Twenty years ago, on a trip to the Galapagos Islands, sofagirl and I were introduced to an Italian guy who lived all alone on top of a mountain and who treated us to a plate of home made tagliatelle. That proved my theory that, no matter where you travel, you are bound to come across an Italian or two who have pitched their tents in unlikely locations. But Indians might have us beat.
Unlike Italians who mostly left their native land for economic reasons or for spirit of adventure, many Indians, in centuries past, were coerced (or downright kidnapped) to leave the subcontinent for places as far afield as South Africa or the Caribbean. The upside of such human misery is the nearly worldwide spreading of curry.
In Great Britain curry is a synonym for Indian food in general and it has become a national dish of sort:
I believe curry is the most widely consumed food in the British Isles.
Curry, the spice we buy at the supermarket, is largely a British invention. The word is most likely derived from the Tamil “kari” which signified “any meat or vegetables prepared with spices but without gravy”. East Indian Company traders who came across the abundance of spices in the sub-Indian continent took it upon themselves to mix some together for ease of transportation and, from there on, there was no stopping curry conquering the world. Although there are variations, the five fundamental spices that make up curry are: fenugreek, coriander, cumin, turmeric and cayenne.
An article in my favourite food/literary magazine Lucky Peach (not available online) recently enlightened me on a few points on the history of curry . I was surprised by some tidbits which I thought I would pass along to you, dear readers. Here is your chance to test your curry knowledge.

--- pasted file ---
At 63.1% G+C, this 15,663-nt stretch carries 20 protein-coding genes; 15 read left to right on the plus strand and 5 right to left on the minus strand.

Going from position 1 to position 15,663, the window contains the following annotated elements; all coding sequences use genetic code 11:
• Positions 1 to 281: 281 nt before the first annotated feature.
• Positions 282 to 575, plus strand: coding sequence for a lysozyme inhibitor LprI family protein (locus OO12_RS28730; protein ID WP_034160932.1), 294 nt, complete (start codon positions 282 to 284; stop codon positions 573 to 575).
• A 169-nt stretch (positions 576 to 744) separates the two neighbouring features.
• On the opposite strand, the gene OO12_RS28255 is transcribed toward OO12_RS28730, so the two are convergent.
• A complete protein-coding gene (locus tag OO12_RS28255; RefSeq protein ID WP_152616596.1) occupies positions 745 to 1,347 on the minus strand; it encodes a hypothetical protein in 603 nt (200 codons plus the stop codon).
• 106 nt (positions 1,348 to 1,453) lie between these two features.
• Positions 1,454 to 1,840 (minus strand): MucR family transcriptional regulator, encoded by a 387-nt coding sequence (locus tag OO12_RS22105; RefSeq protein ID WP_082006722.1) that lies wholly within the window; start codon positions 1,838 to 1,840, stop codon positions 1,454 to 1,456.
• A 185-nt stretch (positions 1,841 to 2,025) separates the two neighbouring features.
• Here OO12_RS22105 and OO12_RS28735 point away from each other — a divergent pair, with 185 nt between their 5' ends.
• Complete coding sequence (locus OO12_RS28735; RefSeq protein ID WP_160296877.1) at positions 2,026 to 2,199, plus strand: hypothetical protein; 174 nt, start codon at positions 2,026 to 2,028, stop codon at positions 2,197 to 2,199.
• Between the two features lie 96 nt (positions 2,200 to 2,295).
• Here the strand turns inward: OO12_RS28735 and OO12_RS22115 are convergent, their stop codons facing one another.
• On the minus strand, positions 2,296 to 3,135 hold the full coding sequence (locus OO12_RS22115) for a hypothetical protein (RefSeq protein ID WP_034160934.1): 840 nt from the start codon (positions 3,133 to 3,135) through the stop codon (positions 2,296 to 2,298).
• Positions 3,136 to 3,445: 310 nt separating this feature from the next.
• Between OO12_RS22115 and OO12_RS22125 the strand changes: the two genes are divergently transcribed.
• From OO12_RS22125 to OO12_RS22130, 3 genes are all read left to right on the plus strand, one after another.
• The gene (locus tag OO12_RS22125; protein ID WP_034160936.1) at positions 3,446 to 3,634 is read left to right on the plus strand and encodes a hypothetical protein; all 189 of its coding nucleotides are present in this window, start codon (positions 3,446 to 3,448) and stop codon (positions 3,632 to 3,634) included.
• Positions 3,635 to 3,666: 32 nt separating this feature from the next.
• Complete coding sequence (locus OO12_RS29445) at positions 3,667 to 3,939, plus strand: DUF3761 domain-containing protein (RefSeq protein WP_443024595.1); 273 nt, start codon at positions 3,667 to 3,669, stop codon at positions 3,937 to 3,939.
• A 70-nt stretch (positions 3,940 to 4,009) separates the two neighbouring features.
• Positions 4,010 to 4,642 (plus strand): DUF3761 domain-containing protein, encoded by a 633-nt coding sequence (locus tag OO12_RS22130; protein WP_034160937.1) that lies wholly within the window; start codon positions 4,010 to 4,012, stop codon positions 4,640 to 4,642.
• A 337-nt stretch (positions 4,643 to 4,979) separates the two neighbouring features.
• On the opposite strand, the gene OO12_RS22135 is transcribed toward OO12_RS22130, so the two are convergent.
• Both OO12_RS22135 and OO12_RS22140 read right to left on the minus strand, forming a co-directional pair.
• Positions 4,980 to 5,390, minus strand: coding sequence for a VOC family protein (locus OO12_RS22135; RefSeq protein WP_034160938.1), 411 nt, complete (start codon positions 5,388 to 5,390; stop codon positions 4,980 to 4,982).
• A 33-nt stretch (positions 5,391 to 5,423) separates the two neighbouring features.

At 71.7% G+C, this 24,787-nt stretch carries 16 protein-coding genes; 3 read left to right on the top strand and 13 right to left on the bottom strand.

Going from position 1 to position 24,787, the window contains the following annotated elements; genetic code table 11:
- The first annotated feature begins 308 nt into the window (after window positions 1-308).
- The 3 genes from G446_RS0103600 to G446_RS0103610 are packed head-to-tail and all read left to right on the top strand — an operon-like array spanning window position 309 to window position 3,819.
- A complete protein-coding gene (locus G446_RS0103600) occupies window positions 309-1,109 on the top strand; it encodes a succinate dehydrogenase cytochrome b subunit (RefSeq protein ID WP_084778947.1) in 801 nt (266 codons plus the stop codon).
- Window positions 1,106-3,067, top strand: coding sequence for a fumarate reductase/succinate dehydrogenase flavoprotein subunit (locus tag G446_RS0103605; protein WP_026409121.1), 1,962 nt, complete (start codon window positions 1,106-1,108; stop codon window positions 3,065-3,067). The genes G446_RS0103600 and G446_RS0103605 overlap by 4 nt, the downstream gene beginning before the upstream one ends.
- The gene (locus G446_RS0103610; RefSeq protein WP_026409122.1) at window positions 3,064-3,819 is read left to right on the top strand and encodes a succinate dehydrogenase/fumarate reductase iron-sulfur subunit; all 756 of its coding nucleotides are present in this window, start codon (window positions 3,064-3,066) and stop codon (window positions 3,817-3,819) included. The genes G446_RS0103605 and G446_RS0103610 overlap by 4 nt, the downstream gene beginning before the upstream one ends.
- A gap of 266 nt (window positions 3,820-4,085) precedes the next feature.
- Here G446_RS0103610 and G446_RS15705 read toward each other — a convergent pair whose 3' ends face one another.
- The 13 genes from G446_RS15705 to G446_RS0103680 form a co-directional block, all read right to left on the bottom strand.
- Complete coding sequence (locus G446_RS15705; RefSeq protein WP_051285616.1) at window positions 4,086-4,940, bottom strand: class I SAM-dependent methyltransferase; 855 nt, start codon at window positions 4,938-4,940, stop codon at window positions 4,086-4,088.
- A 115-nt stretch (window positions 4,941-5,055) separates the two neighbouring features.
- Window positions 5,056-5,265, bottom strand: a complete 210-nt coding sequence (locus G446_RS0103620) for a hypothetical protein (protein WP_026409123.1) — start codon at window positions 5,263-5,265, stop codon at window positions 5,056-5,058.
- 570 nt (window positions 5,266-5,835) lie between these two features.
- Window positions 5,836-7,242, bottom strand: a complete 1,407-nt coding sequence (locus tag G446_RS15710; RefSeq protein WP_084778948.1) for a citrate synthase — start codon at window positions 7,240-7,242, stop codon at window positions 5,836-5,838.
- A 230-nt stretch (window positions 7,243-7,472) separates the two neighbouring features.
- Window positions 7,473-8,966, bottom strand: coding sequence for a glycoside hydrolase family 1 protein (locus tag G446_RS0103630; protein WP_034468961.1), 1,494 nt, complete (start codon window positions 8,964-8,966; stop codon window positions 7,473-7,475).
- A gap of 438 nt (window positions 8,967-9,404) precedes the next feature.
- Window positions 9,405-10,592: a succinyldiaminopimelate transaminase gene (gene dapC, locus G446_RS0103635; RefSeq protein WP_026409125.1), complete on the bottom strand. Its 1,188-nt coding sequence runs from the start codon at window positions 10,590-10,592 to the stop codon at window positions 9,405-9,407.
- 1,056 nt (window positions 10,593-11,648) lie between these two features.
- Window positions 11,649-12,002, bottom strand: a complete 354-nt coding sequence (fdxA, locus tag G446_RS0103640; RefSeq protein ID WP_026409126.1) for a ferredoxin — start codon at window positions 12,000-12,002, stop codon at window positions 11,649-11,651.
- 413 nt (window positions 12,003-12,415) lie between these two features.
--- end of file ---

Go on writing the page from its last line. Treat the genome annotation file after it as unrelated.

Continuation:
- The beloved “vindaloo” is a Portuguese concoction from the time Portugal threw the Arab out of Goa and claimed it for themselves. The dish is a variation of a Portuguese recipe for pork with wine and garlic, called “carne de vinha d’alhos”.
- The first Indian restaurant in Britain opened in 1810, in George Street in London. The first fish and chips shop didn’t make an appearance until 50 years later.
- That other beloved dish “chicken tikka masala” comes compliments of the English. The original Punjabi dish of chicken tikka (chicken marinated in yogurt and spices and cooked in a tandoori oven) must have been too dry for the gravy-loving Brits who added the “masala” sauces made of tomatoes and cream.
- “Jubilee Chicken” (essentially a curried chicken salad) was first served to King George V in 1935 for his silver jubilee and subsequently served to Queen Elizabeth II for her coronation and diamond jubilee.
- The French put their stamp on curry in Vietnam and Cambodia where it is eaten with baguettes instead of the customary flatbreads.
- Indian food took hold in the Caribbean when Indians were brought as indentured servants for five years terms, at the end of which they were offered either a plot of land or a passage back home. Most chose to stay which explains why half of the population of Guyana and a third of Trinidad are of Indian descent. Scotch bonnet peppers, easily found in the Caribbean, replaced Indian style chilis and are still enjoyed in dishes like Jamaican curry goat and Guyanese curries.
- The Brits introduced curry to Japan in the late 19th century. The popular Japanese curries now found in most malls, are much milder than curries elsewhere.
- South Africa has its own traditional curry, the bunny chow, most popular in Durban. After the introduction of apartheid, Indian restaurant owners took to stuff government issued white loaves of bread with curry and smuggle them out of their back doors. The tradition stuck and the dish endures today.
Most information was sourced from Lucky Peach – an exhaustive article by Joy Y. Wang. This post was not sponsored by Lucky Peach but, if you love food and “literary writings” about food, I heartily recommend subscribing.
All images found in the public domain